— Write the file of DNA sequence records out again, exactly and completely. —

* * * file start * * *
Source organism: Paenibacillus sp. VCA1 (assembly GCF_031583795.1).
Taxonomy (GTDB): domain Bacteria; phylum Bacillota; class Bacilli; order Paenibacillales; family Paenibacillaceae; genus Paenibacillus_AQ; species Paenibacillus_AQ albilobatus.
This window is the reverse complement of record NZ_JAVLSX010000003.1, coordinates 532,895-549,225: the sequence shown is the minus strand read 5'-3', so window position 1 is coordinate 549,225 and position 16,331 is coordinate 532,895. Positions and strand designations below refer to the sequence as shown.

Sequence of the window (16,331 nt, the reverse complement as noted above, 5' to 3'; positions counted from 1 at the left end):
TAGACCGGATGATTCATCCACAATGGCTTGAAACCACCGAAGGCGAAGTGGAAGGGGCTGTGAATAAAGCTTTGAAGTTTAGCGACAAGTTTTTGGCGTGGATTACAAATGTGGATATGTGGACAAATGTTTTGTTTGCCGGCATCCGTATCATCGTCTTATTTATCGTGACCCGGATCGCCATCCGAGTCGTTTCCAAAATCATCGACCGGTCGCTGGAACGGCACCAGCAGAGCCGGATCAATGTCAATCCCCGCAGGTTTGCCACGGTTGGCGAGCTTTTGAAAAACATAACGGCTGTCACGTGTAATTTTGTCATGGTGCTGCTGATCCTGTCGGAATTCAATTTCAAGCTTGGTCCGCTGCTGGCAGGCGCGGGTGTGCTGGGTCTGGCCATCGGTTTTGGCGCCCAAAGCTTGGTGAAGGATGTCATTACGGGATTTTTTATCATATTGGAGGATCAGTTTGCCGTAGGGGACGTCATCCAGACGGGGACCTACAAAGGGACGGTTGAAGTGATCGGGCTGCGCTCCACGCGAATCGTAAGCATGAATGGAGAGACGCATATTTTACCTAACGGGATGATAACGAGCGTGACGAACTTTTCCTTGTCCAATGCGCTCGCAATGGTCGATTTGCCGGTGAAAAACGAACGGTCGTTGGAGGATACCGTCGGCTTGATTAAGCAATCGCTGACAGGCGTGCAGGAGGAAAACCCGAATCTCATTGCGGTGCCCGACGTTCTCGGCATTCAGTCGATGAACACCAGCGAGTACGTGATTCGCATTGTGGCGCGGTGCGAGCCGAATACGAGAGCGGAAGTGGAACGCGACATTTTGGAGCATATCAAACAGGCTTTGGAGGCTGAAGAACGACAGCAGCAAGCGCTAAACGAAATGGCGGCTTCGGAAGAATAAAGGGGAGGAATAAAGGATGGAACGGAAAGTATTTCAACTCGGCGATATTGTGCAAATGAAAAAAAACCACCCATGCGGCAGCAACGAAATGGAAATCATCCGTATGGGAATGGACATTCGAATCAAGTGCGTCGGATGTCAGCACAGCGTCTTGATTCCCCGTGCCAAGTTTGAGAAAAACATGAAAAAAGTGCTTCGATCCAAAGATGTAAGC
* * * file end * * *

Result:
Source organism: Paenibacillus sp. VCA1 (assembly GCF_031583795.1).
Taxonomy (GTDB): domain Bacteria; phylum Bacillota; class Bacilli; order Paenibacillales; family Paenibacillaceae; genus Paenibacillus_AQ; species Paenibacillus_AQ albilobatus.
This window is the reverse complement of record NZ_JAVLSX010000003.1, coordinates 532,895-549,225: the sequence shown is the minus strand read 5'-3', so window position 1 is coordinate 549,225 and position 16,331 is coordinate 532,895. Positions and strand designations below refer to the sequence as shown.

Sequence of the window (16,331 nt, the reverse complement as noted above, 5' to 3'; positions counted from 1 at the left end):
TAGACCGGATGATTCATCCACAATGGCTTGAAACCACCGAAGGCGAAGTGGAAGGGGCTGTGAATAAAGCTTTGAAGTTTAGCGACAAGTTTTTGGCGTGGATTACAAATGTGGATATGTGGACAAATGTTTTGTTTGCCGGCATCCGTATCATCGTCTTATTTATCGTGACCCGGATCGCCATCCGAGTCGTTTCCAAAATCATCGACCGGTCGCTGGAACGGCACCAGCAGAGCCGGATCAATGTCAATCCCCGCAGGTTTGCCACGGTTGGCGAGCTTTTGAAAAACATAACGGCTGTCACGTGTAATTTTGTCATGGTGCTGCTGATCCTGTCGGAATTCAATTTCAAGCTTGGTCCGCTGCTGGCAGGCGCGGGTGTGCTGGGTCTGGCCATCGGTTTTGGCGCCCAAAGCTTGGTGAAGGATGTCATTACGGGATTTTTTATCATATTGGAGGATCAGTTTGCCGTAGGGGACGTCATCCAGACGGGGACCTACAAAGGGACGGTTGAAGTGATCGGGCTGCGCTCCACGCGAATCGTAAGCATGAATGGAGAGACGCATATTTTACCTAACGGGATGATAACGAGCGTGACGAACTTTTCCTTGTCCAATGCGCTCGCAATGGTCGATTTGCCGGTGAAAAACGAACGGTCGTTGGAGGATACCGTCGGCTTGATTAAGCAATCGCTGACAGGCGTGCAGGAGGAAAACCCGAATCTCATTGCGGTGCCCGACGTTCTCGGCATTCAGTCGATGAACACCAGCGAGTACGTGATTCGCATTGTGGCGCGGTGCGAGCCGAATACGAGAGCGGAAGTGGAACGCGACATTTTGGAGCATATCAAACAGGCTTTGGAGGCTGAAGAACGACAGCAGCAAGCGCTAAACGAAATGGCGGCTTCGGAAGAATAAAGGGGAGGAATAAAGGATGGAACGGAAAGTATTTCAACTCGGCGATATTGTGCAAATGAAAAAAAACCACCCATGCGGCAGCAACGAAATGGAAATCATCCGTATGGGAATGGACATTCGAATCAAGTGCGTCGGATGTCAGCACAGCGTCTTGATTCCCCGTGCCAAGTTTGAGAAAAACATGAAAAAAGTGCTTCGATCCAAAGATGTAAGC